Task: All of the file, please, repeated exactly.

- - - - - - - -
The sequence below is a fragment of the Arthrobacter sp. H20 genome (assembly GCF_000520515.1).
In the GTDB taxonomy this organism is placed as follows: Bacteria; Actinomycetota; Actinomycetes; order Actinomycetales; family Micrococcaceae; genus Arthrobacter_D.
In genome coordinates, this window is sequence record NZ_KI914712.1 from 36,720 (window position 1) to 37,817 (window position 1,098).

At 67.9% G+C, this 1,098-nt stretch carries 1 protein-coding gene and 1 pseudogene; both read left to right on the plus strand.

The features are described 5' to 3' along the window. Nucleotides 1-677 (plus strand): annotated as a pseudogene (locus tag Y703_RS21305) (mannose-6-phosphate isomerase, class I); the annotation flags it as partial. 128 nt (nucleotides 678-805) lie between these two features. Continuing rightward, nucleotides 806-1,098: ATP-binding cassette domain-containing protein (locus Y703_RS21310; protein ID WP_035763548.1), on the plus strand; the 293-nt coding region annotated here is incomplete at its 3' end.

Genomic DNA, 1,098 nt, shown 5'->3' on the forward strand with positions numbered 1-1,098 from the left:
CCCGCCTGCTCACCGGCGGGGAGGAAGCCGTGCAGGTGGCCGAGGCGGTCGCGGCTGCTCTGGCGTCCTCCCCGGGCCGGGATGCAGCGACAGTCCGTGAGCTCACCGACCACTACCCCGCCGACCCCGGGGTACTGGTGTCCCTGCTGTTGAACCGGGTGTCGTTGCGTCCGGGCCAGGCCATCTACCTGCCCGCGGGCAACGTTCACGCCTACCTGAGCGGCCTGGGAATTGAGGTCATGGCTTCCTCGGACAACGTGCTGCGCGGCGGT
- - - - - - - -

The sequence below is a fragment of the Arthrobacter sp. H20 genome (assembly GCF_000520515.1).
In the GTDB taxonomy this organism is placed as follows: Bacteria; Actinomycetota; Actinomycetes; order Actinomycetales; family Micrococcaceae; genus Arthrobacter_D.
In genome coordinates, this window is sequence record NZ_KI914712.1 from 36,720 (window position 1) to 37,817 (window position 1,098).

At 67.9% G+C, this 1,098-nt stretch carries 1 protein-coding gene and 1 pseudogene; both read left to right on the plus strand.

The features are described 5' to 3' along the window. Nucleotides 1-677 (plus strand): annotated as a pseudogene (locus tag Y703_RS21305) (mannose-6-phosphate isomerase, class I); the annotation flags it as partial. 128 nt (nucleotides 678-805) lie between these two features. Continuing rightward, nucleotides 806-1,098: ATP-binding cassette domain-containing protein (locus Y703_RS21310; protein ID WP_035763548.1), on the plus strand; the 293-nt coding region annotated here is incomplete at its 3' end.

Genomic DNA, 1,098 nt, shown 5'->3' on the forward strand with positions numbered 1-1,098 from the left:
CCCGCCTGCTCACCGGCGGGGAGGAAGCCGTGCAGGTGGCCGAGGCGGTCGCGGCTGCTCTGGCGTCCTCCCCGGGCCGGGATGCAGCGACAGTCCGTGAGCTCACCGACCACTACCCCGCCGACCCCGGGGTACTGGTGTCCCTGCTGTTGAACCGGGTGTCGTTGCGTCCGGGCCAGGCCATCTACCTGCCCGCGGGCAACGTTCACGCCTACCTGAGCGGCCTGGGAATTGAGGTCATGGCTTCCTCGGACAACGTGCTGCGCGGCGGT